martedì 11 agosto 2015

That’s Amore…

The Amalfi coast is one of Italy’s most popular, and most beautiful, destinations. And when it comes to where to stay in the Amalfi, most people—and guidebooks—have one big suggestion: Salerno.
It’s  convenient. It’s cheap. It isn't touristy. And it has a lot to offer, from museums to a big, central beach.
Unlike the other cities of the Amalfi coast, Salerno is on the main train line from Rome. That means you don’t need to change trains in Naples, or anywhere at all. And that it’s faster. 
The fastest train from Rome to Salerno is just 2 hours; slowest, 3 hours 30 minutes. Salerno is super-convenient for getting to other Amalfi coast towns, and you get more views of the spectacular coastline itself. And the chance to see and even stop in a couple of towns between Salerno and Amalfi Town that are completely missing from the guidebooks… but look every bit as gorgeous as their touristy counterparts to the west.

There are other cool places that are easy to explore from Salerno. Like this one.
Paestum, an ancient Greek city founded in the 7th century B.C., has some of the best ancient Greek ruins found anywhere in the world. Its Temple of Hera dates to 550 B.C. (500 years earlier than many of the buildings you’d see at Pompeii!)4. It’s also really easy to get to Pompeii.
Thanks to the train, you can easily reach also  Pompeii.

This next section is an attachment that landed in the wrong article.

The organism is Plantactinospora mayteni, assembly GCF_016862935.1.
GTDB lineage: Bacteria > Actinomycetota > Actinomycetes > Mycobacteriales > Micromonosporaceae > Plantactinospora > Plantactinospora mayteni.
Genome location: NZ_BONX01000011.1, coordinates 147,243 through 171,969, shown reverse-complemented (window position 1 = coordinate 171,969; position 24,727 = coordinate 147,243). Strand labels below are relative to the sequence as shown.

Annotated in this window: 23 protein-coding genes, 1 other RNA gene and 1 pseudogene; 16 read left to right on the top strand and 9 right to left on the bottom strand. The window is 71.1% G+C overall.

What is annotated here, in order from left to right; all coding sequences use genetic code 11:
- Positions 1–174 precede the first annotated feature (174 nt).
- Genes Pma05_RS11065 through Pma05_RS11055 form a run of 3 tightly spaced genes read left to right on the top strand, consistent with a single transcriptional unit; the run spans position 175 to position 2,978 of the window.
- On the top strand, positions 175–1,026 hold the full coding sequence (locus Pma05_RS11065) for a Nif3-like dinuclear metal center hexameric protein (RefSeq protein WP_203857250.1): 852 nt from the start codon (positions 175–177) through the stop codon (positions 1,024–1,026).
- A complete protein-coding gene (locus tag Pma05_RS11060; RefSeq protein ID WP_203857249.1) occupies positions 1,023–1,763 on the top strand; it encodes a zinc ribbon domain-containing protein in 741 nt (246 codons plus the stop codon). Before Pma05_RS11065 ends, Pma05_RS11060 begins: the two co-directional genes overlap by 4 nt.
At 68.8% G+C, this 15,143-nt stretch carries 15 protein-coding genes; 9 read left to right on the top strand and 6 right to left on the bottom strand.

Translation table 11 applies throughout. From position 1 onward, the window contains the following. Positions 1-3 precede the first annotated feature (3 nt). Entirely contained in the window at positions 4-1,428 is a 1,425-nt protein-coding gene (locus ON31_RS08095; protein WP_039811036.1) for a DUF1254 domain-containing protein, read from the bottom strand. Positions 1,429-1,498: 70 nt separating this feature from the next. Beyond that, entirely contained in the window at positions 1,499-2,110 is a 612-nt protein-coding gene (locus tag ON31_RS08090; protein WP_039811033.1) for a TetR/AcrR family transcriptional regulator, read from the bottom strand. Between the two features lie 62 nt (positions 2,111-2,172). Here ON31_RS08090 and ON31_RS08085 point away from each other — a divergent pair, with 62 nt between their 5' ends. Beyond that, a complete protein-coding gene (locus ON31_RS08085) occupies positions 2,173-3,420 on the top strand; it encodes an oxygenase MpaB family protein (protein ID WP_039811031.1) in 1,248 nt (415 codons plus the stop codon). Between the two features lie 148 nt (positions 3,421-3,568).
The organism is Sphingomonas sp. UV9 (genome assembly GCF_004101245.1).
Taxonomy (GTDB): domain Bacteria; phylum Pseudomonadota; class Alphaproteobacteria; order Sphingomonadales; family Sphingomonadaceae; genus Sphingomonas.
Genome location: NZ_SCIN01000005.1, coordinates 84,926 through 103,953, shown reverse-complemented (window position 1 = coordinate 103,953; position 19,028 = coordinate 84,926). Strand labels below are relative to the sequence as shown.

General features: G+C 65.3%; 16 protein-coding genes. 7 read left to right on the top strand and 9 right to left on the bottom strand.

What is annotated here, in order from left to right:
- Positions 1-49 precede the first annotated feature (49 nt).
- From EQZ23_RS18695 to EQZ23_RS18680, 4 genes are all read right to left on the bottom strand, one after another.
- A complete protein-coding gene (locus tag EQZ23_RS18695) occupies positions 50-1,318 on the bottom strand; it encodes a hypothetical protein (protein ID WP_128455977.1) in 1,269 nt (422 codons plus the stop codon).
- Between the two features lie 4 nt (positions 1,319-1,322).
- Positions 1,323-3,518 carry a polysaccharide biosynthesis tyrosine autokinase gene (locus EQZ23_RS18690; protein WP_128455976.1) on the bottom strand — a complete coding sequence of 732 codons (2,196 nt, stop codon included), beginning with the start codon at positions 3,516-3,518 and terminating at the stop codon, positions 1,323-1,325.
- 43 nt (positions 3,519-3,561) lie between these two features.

Mount Vesuvius, a volcano near the Bay of Naples in Italy, is hundreds of thousands of years old and has erupted more than 50 times. Its most famous eruption took place in the year 79 A.D., when the volcano buried the ancient Roman city of Pompeii under a thick carpet of volcanic ash. Two thousand people died, and the city was abandoned for almost as many years. When a group of explorers rediscovered the site in 1748, they were surprised to find that–underneath a thick layer of dust and debris–Pompeii was mostly intact.

Salerno’s beach is big… and central. In Salerno, the beaches are much big. And they’re more convenient. They’re a stone’s throw from the historic center, so you can walk to them right from your hotel. That also means that they’re close to Salerno’s more-industrial port. To Salerno, tourists=lower prices. For everything. Dinner, coffee, etc.
Salerno is one of the most interesting towns on the Amalfi coast. Salerno is a local’s town. It’s easy to find a postcard (and the limoncello abounds!). But here’s just some of of the things you can see instead:Castle in Salerno on the Amalfi coast.

One of the best-preserved
 historical centers on the peninsula, characterized by medieval, winding streets. A castle, Castello di Arechi, dating back to the 6th century. A number of museums, including the Museo Diocesano, with works of art including everything from medieval illuminated manuscripts to 17th-century paintings by Caravaggio’s followers; the Pinacoteca Regionale with paintings by artists like Andrea Sabatini (who worked with Raphael in the Vatican); and the Provincial Archaeological Museum, with finds including a 6th-century B.C. crown of silver and gold. And all of the benefits that go with a town that’s not tourism-based.

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